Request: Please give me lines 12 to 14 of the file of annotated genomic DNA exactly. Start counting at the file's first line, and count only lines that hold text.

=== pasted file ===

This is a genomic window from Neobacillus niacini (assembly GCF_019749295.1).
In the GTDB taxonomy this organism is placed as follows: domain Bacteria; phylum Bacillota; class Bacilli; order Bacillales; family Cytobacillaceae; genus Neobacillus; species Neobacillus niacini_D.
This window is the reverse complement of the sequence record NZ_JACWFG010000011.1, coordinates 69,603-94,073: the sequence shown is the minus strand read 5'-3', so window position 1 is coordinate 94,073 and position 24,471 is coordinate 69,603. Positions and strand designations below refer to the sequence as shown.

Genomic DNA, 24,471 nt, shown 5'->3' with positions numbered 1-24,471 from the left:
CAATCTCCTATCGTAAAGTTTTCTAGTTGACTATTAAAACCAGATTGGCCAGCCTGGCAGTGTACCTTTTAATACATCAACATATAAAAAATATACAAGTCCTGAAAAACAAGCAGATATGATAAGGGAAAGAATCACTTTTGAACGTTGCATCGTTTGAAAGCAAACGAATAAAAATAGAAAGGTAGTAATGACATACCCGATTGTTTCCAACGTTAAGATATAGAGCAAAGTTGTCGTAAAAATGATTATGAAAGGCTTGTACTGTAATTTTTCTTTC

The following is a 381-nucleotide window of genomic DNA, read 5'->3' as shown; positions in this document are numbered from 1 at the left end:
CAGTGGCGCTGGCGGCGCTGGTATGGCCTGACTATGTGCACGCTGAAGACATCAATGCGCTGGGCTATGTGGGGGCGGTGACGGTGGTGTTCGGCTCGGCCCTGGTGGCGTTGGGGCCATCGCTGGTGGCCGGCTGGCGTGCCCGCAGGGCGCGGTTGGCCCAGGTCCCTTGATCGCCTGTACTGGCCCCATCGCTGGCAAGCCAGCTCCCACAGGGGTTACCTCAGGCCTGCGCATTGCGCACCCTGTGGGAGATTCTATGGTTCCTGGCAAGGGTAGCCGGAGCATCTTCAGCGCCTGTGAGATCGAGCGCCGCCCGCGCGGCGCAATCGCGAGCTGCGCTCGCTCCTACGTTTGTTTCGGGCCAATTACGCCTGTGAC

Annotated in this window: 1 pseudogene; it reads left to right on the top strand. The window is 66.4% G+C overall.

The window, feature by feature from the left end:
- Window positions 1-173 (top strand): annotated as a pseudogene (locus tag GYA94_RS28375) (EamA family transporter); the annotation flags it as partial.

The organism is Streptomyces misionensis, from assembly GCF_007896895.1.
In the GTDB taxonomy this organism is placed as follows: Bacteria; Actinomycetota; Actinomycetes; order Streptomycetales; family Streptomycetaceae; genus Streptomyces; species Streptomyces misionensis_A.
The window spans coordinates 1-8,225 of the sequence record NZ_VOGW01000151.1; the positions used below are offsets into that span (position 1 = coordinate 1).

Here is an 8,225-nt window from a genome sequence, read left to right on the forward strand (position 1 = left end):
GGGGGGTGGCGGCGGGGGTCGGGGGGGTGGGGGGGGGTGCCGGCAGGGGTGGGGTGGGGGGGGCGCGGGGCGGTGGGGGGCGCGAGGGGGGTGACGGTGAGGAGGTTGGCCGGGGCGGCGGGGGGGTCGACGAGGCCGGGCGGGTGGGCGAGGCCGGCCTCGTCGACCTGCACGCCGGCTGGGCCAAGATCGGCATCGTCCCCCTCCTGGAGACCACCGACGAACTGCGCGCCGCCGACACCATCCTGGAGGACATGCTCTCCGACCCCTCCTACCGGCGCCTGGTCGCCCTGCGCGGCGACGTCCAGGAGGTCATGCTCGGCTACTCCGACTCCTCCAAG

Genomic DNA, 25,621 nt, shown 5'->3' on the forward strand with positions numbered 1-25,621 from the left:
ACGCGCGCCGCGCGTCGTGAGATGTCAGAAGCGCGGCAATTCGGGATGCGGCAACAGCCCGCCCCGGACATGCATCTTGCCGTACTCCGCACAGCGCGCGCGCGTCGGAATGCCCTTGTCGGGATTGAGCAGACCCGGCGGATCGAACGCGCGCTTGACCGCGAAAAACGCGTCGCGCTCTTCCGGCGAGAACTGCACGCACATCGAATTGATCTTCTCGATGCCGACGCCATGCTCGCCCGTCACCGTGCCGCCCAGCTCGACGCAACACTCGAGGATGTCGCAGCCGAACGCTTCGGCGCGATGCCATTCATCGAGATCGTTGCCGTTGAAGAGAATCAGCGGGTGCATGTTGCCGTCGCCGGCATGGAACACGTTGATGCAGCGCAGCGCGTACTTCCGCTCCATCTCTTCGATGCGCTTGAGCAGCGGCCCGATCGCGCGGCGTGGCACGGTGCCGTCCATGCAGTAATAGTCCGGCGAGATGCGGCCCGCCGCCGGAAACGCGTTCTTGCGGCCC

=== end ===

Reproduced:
In the GTDB taxonomy this organism is placed as follows: Bacteria; Actinomycetota; Actinomycetes; order Streptomycetales; family Streptomycetaceae; genus Streptomyces; species Streptomyces misionensis_A.
The window spans coordinates 1-8,225 of the sequence record NZ_VOGW01000151.1; the positions used below are offsets into that span (position 1 = coordinate 1).

Here is an 8,225-nt window from a genome sequence, read left to right on the forward strand (position 1 = left end):